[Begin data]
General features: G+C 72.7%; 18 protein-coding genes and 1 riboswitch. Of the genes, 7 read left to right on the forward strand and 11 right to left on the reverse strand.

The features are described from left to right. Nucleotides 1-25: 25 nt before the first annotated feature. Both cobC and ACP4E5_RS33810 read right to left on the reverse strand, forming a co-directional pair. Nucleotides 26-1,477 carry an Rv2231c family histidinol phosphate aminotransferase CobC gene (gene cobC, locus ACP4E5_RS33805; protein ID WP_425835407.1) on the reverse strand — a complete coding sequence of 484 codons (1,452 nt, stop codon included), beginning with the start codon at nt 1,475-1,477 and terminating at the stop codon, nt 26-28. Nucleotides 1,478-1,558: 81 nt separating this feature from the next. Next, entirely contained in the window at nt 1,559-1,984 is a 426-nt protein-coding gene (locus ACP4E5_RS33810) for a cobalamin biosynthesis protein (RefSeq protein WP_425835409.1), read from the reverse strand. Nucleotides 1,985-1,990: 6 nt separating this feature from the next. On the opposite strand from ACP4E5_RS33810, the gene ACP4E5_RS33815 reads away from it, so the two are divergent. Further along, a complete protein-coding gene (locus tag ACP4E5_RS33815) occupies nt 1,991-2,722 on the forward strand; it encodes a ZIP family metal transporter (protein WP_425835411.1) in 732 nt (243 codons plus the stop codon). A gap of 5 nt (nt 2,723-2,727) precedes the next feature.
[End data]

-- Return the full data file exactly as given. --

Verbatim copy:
General features: G+C 72.7%; 18 protein-coding genes and 1 riboswitch. Of the genes, 7 read left to right on the forward strand and 11 right to left on the reverse strand.

The features are described from left to right. Nucleotides 1-25: 25 nt before the first annotated feature. Both cobC and ACP4E5_RS33810 read right to left on the reverse strand, forming a co-directional pair. Nucleotides 26-1,477 carry an Rv2231c family histidinol phosphate aminotransferase CobC gene (gene cobC, locus ACP4E5_RS33805; protein ID WP_425835407.1) on the reverse strand — a complete coding sequence of 484 codons (1,452 nt, stop codon included), beginning with the start codon at nt 1,475-1,477 and terminating at the stop codon, nt 26-28. Nucleotides 1,478-1,558: 81 nt separating this feature from the next. Next, entirely contained in the window at nt 1,559-1,984 is a 426-nt protein-coding gene (locus ACP4E5_RS33810) for a cobalamin biosynthesis protein (RefSeq protein WP_425835409.1), read from the reverse strand. Nucleotides 1,985-1,990: 6 nt separating this feature from the next. On the opposite strand from ACP4E5_RS33810, the gene ACP4E5_RS33815 reads away from it, so the two are divergent. Further along, a complete protein-coding gene (locus tag ACP4E5_RS33815) occupies nt 1,991-2,722 on the forward strand; it encodes a ZIP family metal transporter (protein WP_425835411.1) in 732 nt (243 codons plus the stop codon). A gap of 5 nt (nt 2,723-2,727) precedes the next feature.